Hanumandhoka Durbar Museum has begun issuing its own ticket to foreign visitors entering the museum from Friday, separate from the one issued by Kathmandu Metropolitan City (KMC).
This means that international tourists will now have to buy a ticket of Rs. 300 to enter the museum in addition to a Rs. 1,000 ticket they need to purchase to enter the Hanumandhoka Durbar Square.
Sandeep Khanal, executive director of the Hanumandhoka Durbar Museum Development Committee, said that the museum was forced to mandate the purchase of a separate ticket because KMC did not provide its share from the Rs. 1,000 ticket.
The museum is entitled to 25 per cent of the total revenue collected from the Rs.1, 000 tickets. But KMC has not provided this share for the fiscal year 2019/20. This amounts to Rs. 30.3 million.
“We have repeatedly approached the Mayor about this, but he neither responded to our requests nor has he released the money,” Khanal complained, saying that the museum was forced to impose this double ticket-system because of the ignorance of KMC.
Hanumandhoka Durbar Museum is a self-sustaining institution which means that it does not get any financial support from the government. It has to completely rely on two sources of income – ticket revenue and rent collected from curio shops operating from the museum’s buildings.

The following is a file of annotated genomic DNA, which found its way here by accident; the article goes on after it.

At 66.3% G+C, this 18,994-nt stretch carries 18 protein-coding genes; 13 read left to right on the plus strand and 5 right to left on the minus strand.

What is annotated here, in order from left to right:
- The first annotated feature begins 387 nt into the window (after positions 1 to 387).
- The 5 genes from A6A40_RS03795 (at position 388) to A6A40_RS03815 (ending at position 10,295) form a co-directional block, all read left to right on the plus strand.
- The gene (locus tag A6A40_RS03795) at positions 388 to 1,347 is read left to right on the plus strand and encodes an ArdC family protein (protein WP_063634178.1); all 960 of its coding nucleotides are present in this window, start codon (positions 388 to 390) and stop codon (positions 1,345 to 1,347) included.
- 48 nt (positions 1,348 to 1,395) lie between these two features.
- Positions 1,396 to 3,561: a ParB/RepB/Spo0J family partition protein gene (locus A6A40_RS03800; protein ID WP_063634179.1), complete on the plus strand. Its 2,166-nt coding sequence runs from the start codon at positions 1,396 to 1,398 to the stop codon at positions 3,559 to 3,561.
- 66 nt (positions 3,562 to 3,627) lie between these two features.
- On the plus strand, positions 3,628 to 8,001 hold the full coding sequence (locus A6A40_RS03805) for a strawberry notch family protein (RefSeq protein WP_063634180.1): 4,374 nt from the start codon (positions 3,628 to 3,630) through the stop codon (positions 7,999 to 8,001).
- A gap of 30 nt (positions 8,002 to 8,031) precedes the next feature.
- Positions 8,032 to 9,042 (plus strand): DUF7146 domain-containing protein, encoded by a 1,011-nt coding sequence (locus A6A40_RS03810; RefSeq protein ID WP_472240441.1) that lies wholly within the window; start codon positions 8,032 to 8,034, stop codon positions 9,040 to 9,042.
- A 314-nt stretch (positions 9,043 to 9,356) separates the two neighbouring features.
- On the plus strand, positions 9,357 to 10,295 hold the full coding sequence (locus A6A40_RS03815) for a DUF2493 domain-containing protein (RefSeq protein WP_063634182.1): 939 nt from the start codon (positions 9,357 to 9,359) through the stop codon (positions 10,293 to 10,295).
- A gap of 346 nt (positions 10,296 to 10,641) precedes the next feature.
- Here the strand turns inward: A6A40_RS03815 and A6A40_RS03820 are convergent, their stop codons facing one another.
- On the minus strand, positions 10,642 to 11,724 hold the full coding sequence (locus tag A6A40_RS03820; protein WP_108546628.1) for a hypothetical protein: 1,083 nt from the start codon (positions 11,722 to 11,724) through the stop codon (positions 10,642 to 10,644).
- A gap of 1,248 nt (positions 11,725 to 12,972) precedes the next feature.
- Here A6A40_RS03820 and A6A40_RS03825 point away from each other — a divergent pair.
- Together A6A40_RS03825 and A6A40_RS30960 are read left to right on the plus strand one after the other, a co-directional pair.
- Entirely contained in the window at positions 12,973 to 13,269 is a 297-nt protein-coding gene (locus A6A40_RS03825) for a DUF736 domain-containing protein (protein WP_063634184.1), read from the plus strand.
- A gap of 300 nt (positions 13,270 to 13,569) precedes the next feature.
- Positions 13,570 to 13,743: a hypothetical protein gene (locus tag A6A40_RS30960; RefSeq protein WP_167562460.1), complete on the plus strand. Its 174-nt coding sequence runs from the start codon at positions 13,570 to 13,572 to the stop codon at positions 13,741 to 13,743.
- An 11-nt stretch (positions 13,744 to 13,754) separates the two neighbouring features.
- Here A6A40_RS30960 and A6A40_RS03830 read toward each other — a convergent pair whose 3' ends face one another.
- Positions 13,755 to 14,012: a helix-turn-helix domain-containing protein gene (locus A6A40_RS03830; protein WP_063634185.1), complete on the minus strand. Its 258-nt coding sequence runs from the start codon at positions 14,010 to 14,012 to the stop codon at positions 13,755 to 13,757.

But the curio shops have largely been closed since the start of the COVID-19 outbreak in the country, and the metropolis has withheld the 25 per cent share of the ticket revenue that, according to the rules, belongs to the museum.
This has brought the institution to the brink of financial crisis.
Khanal informed that the museum had informed KMC, the Ministry of Culture, Tourism and Civil Aviation and tourism agencies about the new ticketing rule.
But Roshan Shakya, chief of Hanumandhoka Durbar Area Conservation Programme Office (HDACPO), said that KMC has not provided any instructions regarding the double ticketing system.
Source : TRN,